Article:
Nation reminds youths to learn from Lei Feng
Updated: 2006-03-04 09:45
First visitors to China shouldn't be surprised to encounter random acts of
kindness on Sunday.
A senior man tells
the story of Lei Feng, a well-known soldier who had become China's most
famous symbol of sacrifice for others, to pupils in a school in Jinan,
capital of eastern China's Shandong Province March 3, 2006. Lei Feng was
born in 1940 in central China's Hunan Province. and died on August 15,
1962, in an accident at the age of 22. [Xinhua]
On every March 5 for the past 43 years, millions of young people across the
country will do something good for someone else, following the example set by
model soldier Lei Feng.
Lei, who was just 22 when he was killed in an accident in 1962, inspired the
nation after former leader Mao Zedong called on people to "Learn from comrade
Born into a peasant family in Wangcheng in central China's Hunan Province,
Lei was orphaned before he turned 7. At 20, he joined the People's Liberation
Army and spent all his spare time and money helping the needy.
Lei died after being hit on the head by a wooden pole that was accidentally
knocked over by a fellow soldier.
By the early 1970s Lei was worshipped as a hero, and millions of young people
emulated his acts of generosity every year.
Today his good deeds have lost some luster as China's modern society has
become more self-centered, some authorities complain.
But Shi Yonggang, one of the editors of the new book "Lei Feng: 1940-1962,"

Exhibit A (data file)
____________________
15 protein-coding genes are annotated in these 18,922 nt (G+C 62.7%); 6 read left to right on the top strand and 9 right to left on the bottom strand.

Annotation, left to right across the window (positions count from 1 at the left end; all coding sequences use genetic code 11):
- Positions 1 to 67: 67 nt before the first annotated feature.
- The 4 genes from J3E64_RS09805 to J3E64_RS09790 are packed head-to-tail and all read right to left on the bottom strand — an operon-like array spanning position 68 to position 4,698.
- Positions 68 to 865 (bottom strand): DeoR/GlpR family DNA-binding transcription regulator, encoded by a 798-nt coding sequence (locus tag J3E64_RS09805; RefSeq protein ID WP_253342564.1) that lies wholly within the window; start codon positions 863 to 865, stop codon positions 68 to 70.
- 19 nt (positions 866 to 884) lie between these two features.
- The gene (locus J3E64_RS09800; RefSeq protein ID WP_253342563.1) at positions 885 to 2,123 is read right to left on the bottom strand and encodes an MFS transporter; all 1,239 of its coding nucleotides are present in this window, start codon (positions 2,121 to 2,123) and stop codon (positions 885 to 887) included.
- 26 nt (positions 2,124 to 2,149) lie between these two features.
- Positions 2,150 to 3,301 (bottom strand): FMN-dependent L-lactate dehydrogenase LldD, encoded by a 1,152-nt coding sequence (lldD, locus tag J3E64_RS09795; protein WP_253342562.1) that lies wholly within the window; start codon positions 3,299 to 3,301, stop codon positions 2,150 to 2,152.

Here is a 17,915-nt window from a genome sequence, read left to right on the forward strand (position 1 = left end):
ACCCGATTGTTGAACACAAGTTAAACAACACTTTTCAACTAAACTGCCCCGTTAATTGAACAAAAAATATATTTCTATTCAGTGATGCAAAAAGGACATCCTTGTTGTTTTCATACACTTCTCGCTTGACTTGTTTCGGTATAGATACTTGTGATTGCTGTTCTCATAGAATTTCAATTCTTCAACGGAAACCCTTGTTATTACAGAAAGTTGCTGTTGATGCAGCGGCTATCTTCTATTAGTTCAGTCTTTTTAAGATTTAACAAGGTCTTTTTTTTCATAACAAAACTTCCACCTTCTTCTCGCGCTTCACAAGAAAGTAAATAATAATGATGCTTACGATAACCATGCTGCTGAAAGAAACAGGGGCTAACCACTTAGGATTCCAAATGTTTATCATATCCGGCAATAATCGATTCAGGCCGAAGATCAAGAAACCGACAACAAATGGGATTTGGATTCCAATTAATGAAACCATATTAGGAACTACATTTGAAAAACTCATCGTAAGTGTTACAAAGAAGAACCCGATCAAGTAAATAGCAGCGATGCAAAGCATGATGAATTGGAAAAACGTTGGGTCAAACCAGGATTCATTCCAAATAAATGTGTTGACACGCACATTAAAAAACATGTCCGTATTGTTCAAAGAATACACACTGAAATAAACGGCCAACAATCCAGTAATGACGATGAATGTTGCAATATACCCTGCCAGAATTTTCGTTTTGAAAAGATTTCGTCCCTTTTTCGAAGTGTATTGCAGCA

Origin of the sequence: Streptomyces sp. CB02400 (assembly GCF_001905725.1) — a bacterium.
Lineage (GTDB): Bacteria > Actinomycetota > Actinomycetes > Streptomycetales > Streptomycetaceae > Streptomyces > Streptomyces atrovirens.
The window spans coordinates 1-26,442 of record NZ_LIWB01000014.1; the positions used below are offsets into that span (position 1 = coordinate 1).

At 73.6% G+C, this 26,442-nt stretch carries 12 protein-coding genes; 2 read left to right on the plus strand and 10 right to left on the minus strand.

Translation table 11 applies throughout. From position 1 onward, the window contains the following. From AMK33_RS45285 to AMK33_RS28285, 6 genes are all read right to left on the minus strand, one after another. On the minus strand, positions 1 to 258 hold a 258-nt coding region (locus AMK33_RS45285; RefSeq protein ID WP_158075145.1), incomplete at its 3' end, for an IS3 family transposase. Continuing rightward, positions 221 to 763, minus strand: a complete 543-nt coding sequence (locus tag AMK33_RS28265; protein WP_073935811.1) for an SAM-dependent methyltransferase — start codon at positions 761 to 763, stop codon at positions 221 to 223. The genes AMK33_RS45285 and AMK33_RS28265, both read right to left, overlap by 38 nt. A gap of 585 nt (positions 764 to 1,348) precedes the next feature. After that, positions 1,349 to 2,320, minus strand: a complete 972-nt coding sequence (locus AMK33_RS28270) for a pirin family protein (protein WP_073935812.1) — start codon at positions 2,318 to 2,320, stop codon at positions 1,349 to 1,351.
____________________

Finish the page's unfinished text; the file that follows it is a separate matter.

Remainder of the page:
which will be released on Sunday, wants to help today's students understand the
life of the model soldier.
This latest edition of the Lei Feng story is one of more than 1,000 books
that have recorded his good deeds. But this one is unusual in that it shows an
earthier side to the legend.
"It's a pity that the image of Lei Feng depicted in those books is hard for
people, especially young people, to understand and accept nowadays," said Shi.
Shi's book features more than 300 never-published photographs of Lei showing
him as a fun-loving young man.
"Lei Feng did almost all the fashionable things of his day," Shi said.
When workers became the most respected segment of society in the 1950s, Lei
became an iron worker in an Anshan factory in northeast China's Liaoning
Province. He then upgraded his technical skills to earn a rarely-issued driver's
license and began a career as a truck driver.
Shi's two favorite pictures are of Lei riding a borrowed motorcycle on
Tian'anmen Square in downtown Beijing, while the other shows Lei holding a
trendy satchel as he stands by the Wuhan Yangtze River Bridge in central China's
The photographs also show that Lei wore fashionable sweaters, a leather
jacket and wristwatch, all considered luxury items of the day.
But Lei will be most remembered for his selfless spirit.
Zhang Jun, one of the seven photographers whose pictures are featured in the
book, first met Lei in September 1960 when he was assigned to write an article
about the model soldier who had donated 200 yuan to disaster relief.
"Lei was short, lovely and shy and didn't talk very much. He was also a model
economizer who often sewed and mended his socks time and again," Zhang recalled.